In reality, the Network was an ideal tool for connecting strict existing reserves with new protected areas, allowing for greater flexibility in management and land-use than the national plan would permit. “It creates so-called eco-corridors”, says Amirgulashvili, from the Georgian Ministry of Environmental Protection, “connecting previously protected areas with each other”. Scientists at NACRES shared this reasoning, and you can hear Shavgulidze explain their motives for backing the Network’s implementation in the clip below.

Even in territories where the Emerald Network overlaps with nationally protected areas, it reinforces their conservation status. That’s because the Georgian Constitution ranks applicable international law above the national legislation.

One organisation which also saw the value of this international scrutiny and protection was Green Alternative, an environmental think-tank and advocacy group. “Our system of justice is weak,” explains zoologist Irakli Macharashvili, who has worked as biodiversity programme coordinator for Green Alternative since 2005 (Macharashvili served as Georgia’s Deputy Minister of Environment for 11 months before working at Green Alternative, and was Governing board member of NACRES before that). He considered — and still does — that the added pressure of international society and donors facilitates upholding environmental law.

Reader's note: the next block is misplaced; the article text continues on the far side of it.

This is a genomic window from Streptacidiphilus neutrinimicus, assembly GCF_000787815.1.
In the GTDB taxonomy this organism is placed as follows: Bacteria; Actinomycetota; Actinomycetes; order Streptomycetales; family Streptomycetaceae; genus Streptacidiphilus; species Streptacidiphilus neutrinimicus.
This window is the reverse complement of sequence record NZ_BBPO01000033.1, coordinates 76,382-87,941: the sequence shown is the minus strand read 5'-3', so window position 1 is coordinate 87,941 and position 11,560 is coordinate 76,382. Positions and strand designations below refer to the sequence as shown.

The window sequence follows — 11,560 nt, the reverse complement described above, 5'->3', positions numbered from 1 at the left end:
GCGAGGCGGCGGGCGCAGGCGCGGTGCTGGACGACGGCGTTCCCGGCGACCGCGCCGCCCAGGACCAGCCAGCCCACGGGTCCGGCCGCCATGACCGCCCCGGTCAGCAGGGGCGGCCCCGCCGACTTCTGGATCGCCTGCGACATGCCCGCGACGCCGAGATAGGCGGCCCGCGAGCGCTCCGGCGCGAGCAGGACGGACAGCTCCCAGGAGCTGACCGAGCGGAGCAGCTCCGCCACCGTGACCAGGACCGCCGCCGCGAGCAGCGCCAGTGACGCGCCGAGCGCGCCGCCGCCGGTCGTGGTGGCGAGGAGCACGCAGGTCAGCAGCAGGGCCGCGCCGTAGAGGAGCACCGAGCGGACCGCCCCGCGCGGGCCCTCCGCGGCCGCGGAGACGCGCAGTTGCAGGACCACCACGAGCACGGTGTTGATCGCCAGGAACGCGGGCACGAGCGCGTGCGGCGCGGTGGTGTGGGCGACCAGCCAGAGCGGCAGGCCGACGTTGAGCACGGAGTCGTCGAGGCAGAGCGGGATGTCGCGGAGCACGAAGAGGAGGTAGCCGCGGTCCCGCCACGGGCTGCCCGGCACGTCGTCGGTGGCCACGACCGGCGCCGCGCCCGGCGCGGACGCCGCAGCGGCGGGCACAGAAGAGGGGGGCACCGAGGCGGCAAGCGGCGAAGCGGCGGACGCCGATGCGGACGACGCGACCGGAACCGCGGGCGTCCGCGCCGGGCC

Dams and eutrophication

According to Wulf, one of the biggest problems were the three hydropower plants situated along the Doubs and their dams along the river. “These dams make abrupt and spontaneous changes of the water table, and they cause a lot of fishes to die, especially young ones,” Wulf explains.

Apart from the three large dams, there are also small ones that do not produce much energy and have changed the original structure of the river, an issue which Pro Natura also denounces. “In this case, we even had local opposition. Some local people all of a sudden thought that it was much more beautiful like that. But they block fish movement along the river,” Wulf says.

Some people thought that the Emerald Network would divert our attention and resources.

Science and society, the recipe for change

The initial phase of the Emerald Network’s implementation, consisting mostly of gathering and evaluating evidence, ran smoothly. The Bern Convention played a key role in maintaining fluid communications between NACRES and the government, as successive administrations were voted out over the years. But when push came to shove, the time of actually drawing new protected areas on the map, private interests surfaced in strong opposition.